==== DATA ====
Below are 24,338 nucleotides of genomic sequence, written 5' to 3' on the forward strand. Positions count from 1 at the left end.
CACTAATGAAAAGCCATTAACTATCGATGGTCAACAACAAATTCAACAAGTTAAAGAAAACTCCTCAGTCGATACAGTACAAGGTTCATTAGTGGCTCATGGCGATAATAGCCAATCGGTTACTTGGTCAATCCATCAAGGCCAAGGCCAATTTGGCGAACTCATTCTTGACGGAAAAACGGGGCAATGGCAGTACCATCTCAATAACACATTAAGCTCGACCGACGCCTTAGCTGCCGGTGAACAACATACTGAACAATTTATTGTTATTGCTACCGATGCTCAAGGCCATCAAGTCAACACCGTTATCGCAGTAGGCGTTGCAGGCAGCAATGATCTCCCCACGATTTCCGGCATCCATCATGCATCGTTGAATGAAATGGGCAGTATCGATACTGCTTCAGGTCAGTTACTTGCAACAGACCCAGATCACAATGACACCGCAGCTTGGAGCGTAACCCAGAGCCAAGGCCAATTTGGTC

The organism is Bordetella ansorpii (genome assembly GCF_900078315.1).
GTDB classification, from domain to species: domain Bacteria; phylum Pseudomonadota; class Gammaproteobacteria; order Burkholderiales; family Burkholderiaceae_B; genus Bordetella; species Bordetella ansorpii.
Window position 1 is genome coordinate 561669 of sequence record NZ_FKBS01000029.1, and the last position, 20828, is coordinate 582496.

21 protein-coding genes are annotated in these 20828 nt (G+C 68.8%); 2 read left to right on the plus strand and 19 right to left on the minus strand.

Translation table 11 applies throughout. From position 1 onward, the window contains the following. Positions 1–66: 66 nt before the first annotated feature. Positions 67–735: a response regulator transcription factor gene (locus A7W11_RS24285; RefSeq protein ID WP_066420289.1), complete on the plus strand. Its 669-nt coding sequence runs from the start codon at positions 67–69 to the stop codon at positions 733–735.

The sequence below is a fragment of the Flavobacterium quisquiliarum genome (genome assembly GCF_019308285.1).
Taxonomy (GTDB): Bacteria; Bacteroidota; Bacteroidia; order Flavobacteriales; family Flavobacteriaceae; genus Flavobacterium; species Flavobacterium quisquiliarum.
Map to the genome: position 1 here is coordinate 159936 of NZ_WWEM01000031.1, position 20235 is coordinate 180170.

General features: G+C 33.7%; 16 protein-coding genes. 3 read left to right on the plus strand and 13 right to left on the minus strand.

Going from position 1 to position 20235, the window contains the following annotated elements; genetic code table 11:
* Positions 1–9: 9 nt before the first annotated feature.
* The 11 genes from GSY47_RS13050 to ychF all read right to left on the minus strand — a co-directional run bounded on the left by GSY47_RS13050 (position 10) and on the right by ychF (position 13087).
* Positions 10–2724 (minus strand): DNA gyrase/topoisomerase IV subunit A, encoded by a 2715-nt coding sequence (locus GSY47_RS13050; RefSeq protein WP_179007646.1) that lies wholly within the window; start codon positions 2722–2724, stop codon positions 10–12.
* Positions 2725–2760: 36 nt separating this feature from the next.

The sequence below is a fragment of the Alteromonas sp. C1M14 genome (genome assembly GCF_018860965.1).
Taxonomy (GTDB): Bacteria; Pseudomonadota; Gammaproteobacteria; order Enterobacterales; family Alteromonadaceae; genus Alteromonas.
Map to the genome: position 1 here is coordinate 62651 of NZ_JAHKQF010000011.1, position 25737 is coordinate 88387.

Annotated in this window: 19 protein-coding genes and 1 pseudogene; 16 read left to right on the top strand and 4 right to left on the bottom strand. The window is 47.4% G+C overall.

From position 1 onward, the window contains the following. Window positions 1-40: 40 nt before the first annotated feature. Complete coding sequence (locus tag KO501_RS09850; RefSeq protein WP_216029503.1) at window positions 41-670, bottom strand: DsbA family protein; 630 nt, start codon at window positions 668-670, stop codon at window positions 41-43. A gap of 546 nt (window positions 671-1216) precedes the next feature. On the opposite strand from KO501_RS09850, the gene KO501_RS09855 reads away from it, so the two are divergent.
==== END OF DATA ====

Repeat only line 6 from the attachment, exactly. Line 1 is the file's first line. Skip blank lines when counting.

21 protein-coding genes are annotated in these 20828 nt (G+C 68.8%); 2 read left to right on the plus strand and 19 right to left on the minus strand.